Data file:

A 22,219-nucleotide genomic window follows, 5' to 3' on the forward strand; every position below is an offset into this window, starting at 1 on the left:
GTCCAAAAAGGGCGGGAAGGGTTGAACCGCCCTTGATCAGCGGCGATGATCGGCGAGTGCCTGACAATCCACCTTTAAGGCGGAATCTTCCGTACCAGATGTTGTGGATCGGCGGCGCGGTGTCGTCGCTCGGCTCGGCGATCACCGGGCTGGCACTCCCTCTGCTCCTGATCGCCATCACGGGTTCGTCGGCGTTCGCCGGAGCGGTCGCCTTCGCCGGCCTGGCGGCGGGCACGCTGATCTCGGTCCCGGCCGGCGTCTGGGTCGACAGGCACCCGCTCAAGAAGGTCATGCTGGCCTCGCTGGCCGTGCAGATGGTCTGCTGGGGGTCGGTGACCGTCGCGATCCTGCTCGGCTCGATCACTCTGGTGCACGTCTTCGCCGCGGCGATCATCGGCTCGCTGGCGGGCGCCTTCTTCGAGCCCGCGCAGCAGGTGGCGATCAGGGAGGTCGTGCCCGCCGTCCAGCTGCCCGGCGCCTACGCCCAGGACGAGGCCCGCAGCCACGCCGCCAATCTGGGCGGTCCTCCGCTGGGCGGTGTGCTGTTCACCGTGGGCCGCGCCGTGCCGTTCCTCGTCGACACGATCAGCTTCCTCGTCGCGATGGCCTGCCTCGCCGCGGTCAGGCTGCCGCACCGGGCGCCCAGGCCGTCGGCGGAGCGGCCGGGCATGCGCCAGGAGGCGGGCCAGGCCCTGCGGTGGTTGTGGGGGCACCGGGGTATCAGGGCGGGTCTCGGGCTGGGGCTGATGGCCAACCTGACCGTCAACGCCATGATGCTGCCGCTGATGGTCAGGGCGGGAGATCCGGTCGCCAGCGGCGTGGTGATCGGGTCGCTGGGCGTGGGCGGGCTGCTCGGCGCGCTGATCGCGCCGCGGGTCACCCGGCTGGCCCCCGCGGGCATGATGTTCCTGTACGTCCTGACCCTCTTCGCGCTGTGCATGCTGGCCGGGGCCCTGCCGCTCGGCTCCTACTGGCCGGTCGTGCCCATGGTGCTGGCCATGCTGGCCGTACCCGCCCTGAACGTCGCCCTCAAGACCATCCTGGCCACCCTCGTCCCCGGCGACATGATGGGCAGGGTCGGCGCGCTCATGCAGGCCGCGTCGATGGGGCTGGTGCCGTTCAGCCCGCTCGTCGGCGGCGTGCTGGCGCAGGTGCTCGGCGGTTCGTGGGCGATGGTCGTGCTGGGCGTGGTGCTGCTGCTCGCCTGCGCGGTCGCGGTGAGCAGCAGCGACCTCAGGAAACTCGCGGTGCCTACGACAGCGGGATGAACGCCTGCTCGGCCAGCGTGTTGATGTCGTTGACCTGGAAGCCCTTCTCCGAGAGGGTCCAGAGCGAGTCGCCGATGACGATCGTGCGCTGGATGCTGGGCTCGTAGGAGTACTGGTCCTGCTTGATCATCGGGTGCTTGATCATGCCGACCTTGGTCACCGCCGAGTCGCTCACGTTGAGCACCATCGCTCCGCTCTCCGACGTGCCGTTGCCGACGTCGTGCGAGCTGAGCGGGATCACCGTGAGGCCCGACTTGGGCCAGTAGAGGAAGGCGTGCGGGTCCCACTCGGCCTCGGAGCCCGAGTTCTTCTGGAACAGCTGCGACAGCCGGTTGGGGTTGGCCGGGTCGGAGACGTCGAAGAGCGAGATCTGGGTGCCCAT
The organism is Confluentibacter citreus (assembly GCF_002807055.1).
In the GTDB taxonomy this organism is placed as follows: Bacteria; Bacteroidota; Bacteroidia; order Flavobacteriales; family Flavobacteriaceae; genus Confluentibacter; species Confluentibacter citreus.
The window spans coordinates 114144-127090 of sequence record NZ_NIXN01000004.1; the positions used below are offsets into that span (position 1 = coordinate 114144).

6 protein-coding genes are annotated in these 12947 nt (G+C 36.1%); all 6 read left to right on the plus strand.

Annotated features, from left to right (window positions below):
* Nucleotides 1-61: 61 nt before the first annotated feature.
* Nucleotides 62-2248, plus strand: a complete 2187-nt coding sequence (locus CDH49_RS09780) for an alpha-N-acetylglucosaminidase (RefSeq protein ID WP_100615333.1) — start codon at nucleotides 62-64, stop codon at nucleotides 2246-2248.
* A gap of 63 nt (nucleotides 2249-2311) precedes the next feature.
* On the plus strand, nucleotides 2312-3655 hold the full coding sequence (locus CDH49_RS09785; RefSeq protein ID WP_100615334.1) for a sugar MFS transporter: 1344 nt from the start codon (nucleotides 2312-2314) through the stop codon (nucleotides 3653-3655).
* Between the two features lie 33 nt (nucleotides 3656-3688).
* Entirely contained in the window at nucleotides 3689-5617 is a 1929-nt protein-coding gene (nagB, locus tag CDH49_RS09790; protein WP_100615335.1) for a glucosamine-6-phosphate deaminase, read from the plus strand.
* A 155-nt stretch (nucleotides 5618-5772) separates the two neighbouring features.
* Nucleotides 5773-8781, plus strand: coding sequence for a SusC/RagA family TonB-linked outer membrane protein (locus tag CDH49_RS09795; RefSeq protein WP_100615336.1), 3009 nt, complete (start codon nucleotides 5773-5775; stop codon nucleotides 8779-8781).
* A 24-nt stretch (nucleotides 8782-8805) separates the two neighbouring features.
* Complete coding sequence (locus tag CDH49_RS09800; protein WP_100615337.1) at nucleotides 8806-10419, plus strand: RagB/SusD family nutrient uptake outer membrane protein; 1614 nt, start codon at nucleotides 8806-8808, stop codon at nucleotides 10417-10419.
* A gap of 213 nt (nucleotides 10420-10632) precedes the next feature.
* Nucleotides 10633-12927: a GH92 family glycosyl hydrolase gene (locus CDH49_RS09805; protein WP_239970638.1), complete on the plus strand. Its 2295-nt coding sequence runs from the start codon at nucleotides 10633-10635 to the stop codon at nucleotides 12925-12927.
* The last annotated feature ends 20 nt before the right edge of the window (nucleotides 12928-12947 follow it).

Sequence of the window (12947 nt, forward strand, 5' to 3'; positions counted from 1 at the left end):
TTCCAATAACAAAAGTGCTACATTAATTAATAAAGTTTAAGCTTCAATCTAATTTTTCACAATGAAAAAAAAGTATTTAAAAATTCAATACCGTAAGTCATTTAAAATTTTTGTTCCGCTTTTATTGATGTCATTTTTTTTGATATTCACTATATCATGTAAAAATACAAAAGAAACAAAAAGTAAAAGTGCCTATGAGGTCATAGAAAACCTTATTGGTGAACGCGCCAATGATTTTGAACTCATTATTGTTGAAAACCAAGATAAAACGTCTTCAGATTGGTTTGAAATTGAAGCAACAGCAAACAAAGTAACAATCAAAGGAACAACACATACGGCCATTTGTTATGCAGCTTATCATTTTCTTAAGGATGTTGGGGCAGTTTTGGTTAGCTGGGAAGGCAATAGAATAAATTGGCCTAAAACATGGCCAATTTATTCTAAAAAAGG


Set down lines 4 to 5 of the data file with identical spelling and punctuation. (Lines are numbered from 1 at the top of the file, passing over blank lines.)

In the GTDB taxonomy this organism is placed as follows: Bacteria; Bacteroidota; Bacteroidia; order Flavobacteriales; family Flavobacteriaceae; genus Confluentibacter; species Confluentibacter citreus.
The window spans coordinates 114144-127090 of sequence record NZ_NIXN01000004.1; the positions used below are offsets into that span (position 1 = coordinate 114144).